The synopsis promises a charming and fun holiday romance and it really delivers.  I especially loved that the main characters, Vivian Forest and Malcom Hudson are a more mature couple.  Vivian is in her fifties and is visiting England for the first time with her daughter, Maddie, who is there for work.  Maddie works as a stylist and has been tasked with styling a duchess over the holidays. What this means for both Maddie and Vivian is that they will actually be staying in a royal household. Talk about a bucket list trip for Vivian!  Almost as soon as she arrives at the royal residence, Vivian finds herself face to face with the handsome and very charming Malcolm, who is about her age and who works as the private secretary to the Queen of England.

Vivian and Malcolm hit it off right away.  I thought their time together was just so sweet.  Malcolm takes her on several special sightseeing dates because he wants to make her trip as special as possible.  Both Vivian and Malcolm haven’t had the best of luck in the relationship department so this second chance at love for both of them really warmed my heart.

About the only thing that would have made this an even more satisfying read would have been if I had felt a little more strongly about Vivian and Malcolm and their long-term prospects as a couple. As I moved through the story, however, I found myself feeling content however the author chose to end the story.  If it was just a holiday fling that ended as soon as Vivian went back home to America, fine. And if it ended with the two of them together, making a go of a long-distance relationship, fine.  I like to feel a little more invested in a relationship than that.  Regardless though, it really was a sweet story reading about their dates and watching them flirt with each other a little more each day.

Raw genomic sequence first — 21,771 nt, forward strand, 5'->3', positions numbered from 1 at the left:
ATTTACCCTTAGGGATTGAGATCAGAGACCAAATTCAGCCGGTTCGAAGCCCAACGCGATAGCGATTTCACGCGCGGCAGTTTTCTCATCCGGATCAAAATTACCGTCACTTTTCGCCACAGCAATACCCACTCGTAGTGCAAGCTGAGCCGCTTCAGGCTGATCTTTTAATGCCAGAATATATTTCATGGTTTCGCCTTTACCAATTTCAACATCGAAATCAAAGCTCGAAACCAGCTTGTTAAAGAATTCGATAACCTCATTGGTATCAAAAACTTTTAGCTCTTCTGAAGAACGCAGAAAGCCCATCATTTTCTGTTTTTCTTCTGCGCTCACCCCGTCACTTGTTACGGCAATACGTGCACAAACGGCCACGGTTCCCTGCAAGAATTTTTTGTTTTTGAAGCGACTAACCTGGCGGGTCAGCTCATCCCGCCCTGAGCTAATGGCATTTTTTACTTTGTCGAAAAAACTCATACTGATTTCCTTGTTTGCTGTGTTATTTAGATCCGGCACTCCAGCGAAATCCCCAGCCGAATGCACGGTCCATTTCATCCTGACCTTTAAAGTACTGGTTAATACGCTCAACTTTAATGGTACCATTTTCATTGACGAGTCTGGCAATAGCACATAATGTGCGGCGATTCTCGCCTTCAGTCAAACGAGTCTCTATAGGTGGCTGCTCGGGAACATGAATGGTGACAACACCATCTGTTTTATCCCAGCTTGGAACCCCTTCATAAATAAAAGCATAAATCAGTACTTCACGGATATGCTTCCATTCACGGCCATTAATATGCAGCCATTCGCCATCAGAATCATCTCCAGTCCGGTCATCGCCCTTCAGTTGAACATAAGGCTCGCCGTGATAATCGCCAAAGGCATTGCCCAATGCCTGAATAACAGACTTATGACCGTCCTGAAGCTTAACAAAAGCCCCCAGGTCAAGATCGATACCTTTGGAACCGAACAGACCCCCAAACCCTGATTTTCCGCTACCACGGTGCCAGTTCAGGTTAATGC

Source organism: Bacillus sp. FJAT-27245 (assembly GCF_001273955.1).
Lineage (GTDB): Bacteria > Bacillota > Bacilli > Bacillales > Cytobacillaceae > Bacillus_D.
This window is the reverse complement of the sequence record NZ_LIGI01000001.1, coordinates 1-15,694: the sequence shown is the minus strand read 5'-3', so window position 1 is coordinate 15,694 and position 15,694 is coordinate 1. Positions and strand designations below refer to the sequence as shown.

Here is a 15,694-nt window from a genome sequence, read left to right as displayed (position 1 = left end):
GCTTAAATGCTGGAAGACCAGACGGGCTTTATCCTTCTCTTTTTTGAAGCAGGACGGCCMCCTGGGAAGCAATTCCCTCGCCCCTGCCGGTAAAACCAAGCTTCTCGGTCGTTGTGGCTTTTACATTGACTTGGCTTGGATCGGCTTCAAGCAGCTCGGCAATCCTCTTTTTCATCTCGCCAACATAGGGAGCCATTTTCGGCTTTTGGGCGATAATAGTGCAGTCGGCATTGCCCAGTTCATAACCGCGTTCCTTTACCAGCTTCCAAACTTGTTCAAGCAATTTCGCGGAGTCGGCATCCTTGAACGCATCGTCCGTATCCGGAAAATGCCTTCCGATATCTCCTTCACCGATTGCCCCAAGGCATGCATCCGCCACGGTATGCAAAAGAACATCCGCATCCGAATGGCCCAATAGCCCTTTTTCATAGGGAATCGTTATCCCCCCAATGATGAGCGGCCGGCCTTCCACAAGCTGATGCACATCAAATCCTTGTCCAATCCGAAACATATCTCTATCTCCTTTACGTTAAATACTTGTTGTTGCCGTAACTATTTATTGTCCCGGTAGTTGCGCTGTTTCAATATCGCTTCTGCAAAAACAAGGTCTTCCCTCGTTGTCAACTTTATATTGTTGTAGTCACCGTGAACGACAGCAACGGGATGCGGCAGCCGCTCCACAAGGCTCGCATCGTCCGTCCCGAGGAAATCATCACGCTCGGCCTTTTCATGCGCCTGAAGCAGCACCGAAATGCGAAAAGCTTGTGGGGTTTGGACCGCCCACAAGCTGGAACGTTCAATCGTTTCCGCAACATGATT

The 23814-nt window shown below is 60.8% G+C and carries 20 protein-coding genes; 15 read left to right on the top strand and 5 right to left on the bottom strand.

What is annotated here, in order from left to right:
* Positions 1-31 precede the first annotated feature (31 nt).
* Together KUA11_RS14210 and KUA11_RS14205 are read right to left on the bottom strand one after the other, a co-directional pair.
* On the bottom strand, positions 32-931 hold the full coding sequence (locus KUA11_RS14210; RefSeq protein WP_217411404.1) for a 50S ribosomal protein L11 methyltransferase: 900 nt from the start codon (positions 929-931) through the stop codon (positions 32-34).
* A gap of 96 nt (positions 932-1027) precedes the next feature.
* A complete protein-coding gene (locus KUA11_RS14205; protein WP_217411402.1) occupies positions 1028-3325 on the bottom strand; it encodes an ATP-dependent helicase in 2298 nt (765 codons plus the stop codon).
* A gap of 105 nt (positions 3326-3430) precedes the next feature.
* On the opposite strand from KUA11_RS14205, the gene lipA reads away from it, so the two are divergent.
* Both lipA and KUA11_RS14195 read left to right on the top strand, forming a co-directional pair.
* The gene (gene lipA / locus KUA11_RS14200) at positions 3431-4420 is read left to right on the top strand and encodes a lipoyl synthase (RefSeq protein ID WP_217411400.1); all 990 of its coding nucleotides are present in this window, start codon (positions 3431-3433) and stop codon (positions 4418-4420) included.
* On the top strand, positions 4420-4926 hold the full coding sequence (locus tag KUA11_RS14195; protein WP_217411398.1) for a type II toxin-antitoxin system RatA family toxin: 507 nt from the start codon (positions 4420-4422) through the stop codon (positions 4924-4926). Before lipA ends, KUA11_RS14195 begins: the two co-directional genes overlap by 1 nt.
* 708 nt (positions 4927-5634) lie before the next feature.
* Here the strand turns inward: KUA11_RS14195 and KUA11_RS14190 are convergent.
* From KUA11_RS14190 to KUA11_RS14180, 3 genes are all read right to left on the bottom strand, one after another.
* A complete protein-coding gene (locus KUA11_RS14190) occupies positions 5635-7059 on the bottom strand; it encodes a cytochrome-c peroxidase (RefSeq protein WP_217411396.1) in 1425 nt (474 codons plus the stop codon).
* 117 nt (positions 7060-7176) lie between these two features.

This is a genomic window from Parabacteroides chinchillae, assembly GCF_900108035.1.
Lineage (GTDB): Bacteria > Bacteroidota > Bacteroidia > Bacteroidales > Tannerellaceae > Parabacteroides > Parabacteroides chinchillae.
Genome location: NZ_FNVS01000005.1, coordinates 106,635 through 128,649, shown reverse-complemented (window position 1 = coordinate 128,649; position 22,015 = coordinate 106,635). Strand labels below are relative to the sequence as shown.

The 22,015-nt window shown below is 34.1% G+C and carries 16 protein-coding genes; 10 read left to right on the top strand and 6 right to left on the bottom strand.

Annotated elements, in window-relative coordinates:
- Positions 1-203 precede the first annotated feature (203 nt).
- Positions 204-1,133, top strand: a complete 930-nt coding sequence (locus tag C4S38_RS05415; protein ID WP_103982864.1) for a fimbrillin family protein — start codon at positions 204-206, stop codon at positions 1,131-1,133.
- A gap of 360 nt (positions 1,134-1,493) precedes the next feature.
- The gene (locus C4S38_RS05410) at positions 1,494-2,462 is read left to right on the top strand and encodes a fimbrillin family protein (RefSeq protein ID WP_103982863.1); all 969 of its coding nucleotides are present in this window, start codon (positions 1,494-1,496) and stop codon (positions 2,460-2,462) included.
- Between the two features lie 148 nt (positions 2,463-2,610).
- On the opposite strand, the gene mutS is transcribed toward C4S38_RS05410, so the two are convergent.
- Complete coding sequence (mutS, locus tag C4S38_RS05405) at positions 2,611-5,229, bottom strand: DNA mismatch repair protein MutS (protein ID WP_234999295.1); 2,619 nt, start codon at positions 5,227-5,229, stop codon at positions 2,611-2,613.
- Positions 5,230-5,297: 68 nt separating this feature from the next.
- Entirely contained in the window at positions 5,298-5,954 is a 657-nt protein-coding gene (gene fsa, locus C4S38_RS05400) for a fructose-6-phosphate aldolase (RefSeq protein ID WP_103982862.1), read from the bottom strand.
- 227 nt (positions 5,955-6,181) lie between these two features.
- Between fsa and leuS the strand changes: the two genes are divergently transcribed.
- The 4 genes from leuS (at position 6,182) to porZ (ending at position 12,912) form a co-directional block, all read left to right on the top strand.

Royal Holiday actually reminded me of one of those heartwarming Hallmark Christmas movies that are so popular every year.  If you like second chance romances and you’re looking for a charming little Christmas story to get you in the holiday spirit and put a smile on your face, Royal Holiday is your book.

 

 

 

GOODREADS SYNOPSIS:

From the New York Times bestselling author of The Proposal and “rising star in the romance genre” (Entertainment Weekly) comes a dazzling new novel about a spontaneous holiday vacation that turns into an unforgettable romance.

Vivian Forest has been out of the country a grand total of one time, so when she gets the chance to tag along on her daughter Maddie’s work trip to England to style a royal family member, she can’t refuse. She’s excited to spend the holidays taking in the magnificent British sights, but what she doesn’t expect is to become instantly attracted to a certain private secretary, his charming accent, and unyielding formality.

Malcolm Hudson has worked for the Queen for years and has never given a personal, private tour—until now. He is intrigued by Vivian the moment he meets her and finds himself making excuses just to spend time with her. When flirtatious banter turns into a kiss under the mistletoe, things snowball into a full-on fling.

Despite a ticking timer on their holiday romance, they are completely fine with ending their short, steamy affair come New Year’s Day. . .or are they?

three-half-stars

About Jasmine Guillory

Jasmine Guillory is a graduate of Wellesley College and Stanford Law School. She is a Bay Area native who has towering stacks of books in her living room, a cake recipe for every occasion, and upwards of 50 lipsticks.

Review: BRINGING DOWN THE DUKE by Evie Dunmore

Review:  BRINGING DOWN THE DUKE by Evie DunmoreBringing Down the Duke by Evie Dunmore
four-stars
Series: A League of Extraordinary Women #1
Published by BERKLEY on September 3, 2019
Genres: Historical Fiction, Romance
Pages: 320
Source: Netgalley
Amazon | Barnes & Noble | The Book Depository
Goodreads

FTC Disclosure: I received a complimentary copy of this book from Netgalley. All opinions are my own..

 

 

 

 

 

 

BRINGING DOWN THE DUKE Review

 

Evie Dunmore’s debut novel Bringing Down the Duke is a wildly entertaining historical romance with a feminist twist.  Set in England during the late 19th century, it follows protagonist Annabelle Archer.  Annabelle is a brilliant young woman who has been accepted into the first class of female students to attend the prestigious University of Oxford.  Annabelle, the daughter of a country vicar, comes from a poor family, however, and can only afford to attend the university because she was awarded a scholarship.